ISLAMABAD — A second massive bombing has rocked Afghanistan this week, killing at least 50 people and deepening concerns that in the aftermath of the Taliban takeover, other militant groups are growing in strength in the country.
The attack Friday by multiple suicide bombers hit a Shiite mosque in the southern city of Kandahar during midday prayers. The Islamic State claimed responsibility for a Kunduz attack last Friday, although no group claimed responsibility.
Taliban police commander Abdul Ghafar Mohammadi said the blasts killed more than 50 and wounded at least 100, and he said he expected the toll to rise as health workers recovered more bodies.
Many “dead bodies remain under the ruined mosque,” Hafiz Abdul Hai Abbas, health director for the province, told The Washington Post earlier in the day.
Many fear recent attacks demonstrate that the Taliban — which took over Afghanistan two months ago — is unable to curb other militant and terrorist groups, especially in urban areas. Al-Qaeda, as well as the Islamic State, are still active in Afghanistan. If they gain power in Taliban-ruled Afghanistan, it could become an attractive place for terrorists who want to launch international attacks.
Last Friday’s suicide bombing in Kunduz was claimed by the Islamic State’s Afghanistan branch. The blast struck a crowded Shiite mosque during Friday prayers, killing nearly 50 worshipers and wounding dozens more. Sunni extremist Islamic State views Shiite Muslims as heretics, and targets places of worship.
The Islamic State also claimed responsibility for an attack Thursday that killed a Taliban police chief in the eastern province of Konar, according to local media reports.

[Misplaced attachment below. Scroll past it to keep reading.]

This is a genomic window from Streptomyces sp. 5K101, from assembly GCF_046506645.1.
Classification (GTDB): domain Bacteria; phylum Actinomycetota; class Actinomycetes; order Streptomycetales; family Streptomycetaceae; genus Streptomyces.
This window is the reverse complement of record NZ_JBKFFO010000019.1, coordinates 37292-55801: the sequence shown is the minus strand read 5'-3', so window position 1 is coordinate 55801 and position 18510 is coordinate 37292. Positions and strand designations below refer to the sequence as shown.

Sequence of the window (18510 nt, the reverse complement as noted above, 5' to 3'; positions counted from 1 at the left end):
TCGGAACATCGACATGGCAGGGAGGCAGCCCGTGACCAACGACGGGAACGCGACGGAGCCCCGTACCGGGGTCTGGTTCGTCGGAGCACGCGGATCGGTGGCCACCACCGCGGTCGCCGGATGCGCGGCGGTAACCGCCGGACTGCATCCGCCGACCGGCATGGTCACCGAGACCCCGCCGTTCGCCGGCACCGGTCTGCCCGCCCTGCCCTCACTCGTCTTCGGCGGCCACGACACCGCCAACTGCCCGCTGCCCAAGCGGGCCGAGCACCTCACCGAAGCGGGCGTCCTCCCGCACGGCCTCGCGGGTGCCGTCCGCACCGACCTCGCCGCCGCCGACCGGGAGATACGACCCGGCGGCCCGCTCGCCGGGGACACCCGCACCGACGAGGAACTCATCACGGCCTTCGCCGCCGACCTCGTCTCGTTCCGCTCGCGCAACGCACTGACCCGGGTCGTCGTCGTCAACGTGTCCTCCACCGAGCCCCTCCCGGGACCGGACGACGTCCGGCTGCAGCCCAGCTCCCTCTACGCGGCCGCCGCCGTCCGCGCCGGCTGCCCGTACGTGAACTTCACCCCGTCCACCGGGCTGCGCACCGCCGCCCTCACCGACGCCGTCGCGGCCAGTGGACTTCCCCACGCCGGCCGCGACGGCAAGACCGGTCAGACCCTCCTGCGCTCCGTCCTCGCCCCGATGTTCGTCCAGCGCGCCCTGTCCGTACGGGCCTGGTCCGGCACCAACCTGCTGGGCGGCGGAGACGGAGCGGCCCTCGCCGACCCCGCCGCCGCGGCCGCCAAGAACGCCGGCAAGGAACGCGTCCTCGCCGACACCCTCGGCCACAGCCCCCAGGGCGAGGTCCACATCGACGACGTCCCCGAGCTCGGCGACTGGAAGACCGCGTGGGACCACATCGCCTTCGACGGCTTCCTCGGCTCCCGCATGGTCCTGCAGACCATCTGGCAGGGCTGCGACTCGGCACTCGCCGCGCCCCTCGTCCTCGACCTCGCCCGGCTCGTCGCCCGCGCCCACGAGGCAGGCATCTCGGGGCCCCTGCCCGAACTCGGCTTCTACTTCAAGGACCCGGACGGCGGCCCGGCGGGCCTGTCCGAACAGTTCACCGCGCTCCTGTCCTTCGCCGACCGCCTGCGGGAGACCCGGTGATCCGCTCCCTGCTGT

The Taliban’s ability to maintain tight security in territory under its control has been a core source of its popularity. The movement now has complete control over the country and is being pressured to provide similar protections across the nation. Taliban leaders condemned Friday’s attack and directed the fighters of the movement to be arrested.
Eyewitnesses told The Post that they heard multiple explosions from the mosque.
“First, I heard gunfire and then explosions followed,” said Abdul Jabar Karimi, 40, who was near the blasts. “Blood was everywhere.”
Meanwhile, Murtaza Khaledi, 26, said he saw as many as four suicide bombers — two who detonated their bombs near the mosque’s entrance, and two who set off their bombs inside the building.
“Everyone is shocked. Khaledi stated that Shiites from Kandahar had never been attacked.
Footage from inside the mosque showed several bloodied bodies on the floor, some covered in sheets, while onlookers wailed. According to Taliban, it sent elite troops to inspect the area.
But Kandahar is not a part of the country that has seen significant Islamic State activity previously. This province, which is considered the Taliban’s historical heartland and has a large rural population who have supported them in the past, has great symbolic significance.
The United Nations Assistance Mission in Afghanistan also condemned the attack on what it said was Kandahar’s largest Shiite mosque. The U.N. statement put the number of dead at 30.
“Those responsible need to be held to account,” the mission tweeted.
Cheung reported from London. This report was contributed by Mohammadullah Aryen, Kabul.